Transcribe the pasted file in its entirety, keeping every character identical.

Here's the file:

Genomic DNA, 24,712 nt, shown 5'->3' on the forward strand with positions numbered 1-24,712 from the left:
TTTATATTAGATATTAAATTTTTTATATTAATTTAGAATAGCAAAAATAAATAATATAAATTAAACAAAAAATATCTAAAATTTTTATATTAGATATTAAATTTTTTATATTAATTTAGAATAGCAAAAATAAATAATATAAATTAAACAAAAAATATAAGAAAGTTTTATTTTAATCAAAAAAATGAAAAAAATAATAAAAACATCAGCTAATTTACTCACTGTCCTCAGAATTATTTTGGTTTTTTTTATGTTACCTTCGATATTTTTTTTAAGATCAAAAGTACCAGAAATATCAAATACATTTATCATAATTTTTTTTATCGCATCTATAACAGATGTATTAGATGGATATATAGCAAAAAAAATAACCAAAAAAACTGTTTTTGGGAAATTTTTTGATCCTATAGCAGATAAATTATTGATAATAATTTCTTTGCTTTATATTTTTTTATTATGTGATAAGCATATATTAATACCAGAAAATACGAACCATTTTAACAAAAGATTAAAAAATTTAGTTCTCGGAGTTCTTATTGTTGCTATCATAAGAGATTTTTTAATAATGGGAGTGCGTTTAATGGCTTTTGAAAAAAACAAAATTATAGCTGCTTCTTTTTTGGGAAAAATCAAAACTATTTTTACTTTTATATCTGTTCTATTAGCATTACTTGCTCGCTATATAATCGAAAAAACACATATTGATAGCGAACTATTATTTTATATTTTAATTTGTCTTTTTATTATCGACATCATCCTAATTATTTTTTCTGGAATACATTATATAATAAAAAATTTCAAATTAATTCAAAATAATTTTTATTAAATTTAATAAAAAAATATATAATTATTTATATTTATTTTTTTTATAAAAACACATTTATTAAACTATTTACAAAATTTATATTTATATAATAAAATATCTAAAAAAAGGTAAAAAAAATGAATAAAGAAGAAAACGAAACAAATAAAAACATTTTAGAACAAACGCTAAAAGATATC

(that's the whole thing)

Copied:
Genomic DNA, 24,712 nt, shown 5'->3' on the forward strand with positions numbered 1-24,712 from the left:
TTTATATTAGATATTAAATTTTTTATATTAATTTAGAATAGCAAAAATAAATAATATAAATTAAACAAAAAATATCTAAAATTTTTATATTAGATATTAAATTTTTTATATTAATTTAGAATAGCAAAAATAAATAATATAAATTAAACAAAAAATATAAGAAAGTTTTATTTTAATCAAAAAAATGAAAAAAATAATAAAAACATCAGCTAATTTACTCACTGTCCTCAGAATTATTTTGGTTTTTTTTATGTTACCTTCGATATTTTTTTTAAGATCAAAAGTACCAGAAATATCAAATACATTTATCATAATTTTTTTTATCGCATCTATAACAGATGTATTAGATGGATATATAGCAAAAAAAATAACCAAAAAAACTGTTTTTGGGAAATTTTTTGATCCTATAGCAGATAAATTATTGATAATAATTTCTTTGCTTTATATTTTTTTATTATGTGATAAGCATATATTAATACCAGAAAATACGAACCATTTTAACAAAAGATTAAAAAATTTAGTTCTCGGAGTTCTTATTGTTGCTATCATAAGAGATTTTTTAATAATGGGAGTGCGTTTAATGGCTTTTGAAAAAAACAAAATTATAGCTGCTTCTTTTTTGGGAAAAATCAAAACTATTTTTACTTTTATATCTGTTCTATTAGCATTACTTGCTCGCTATATAATCGAAAAAACACATATTGATAGCGAACTATTATTTTATATTTTAATTTGTCTTTTTATTATCGACATCATCCTAATTATTTTTTCTGGAATACATTATATAATAAAAAATTTCAAATTAATTCAAAATAATTTTTATTAAATTTAATAAAAAAATATATAATTATTTATATTTATTTTTTTTATAAAAACACATTTATTAAACTATTTACAAAATTTATATTTATATAATAAAATATCTAAAAAAAGGTAAAAAAAATGAATAAAGAAGAAAACGAAACAAATAAAAACATTTTAGAACAAACGCTAAAAGATATC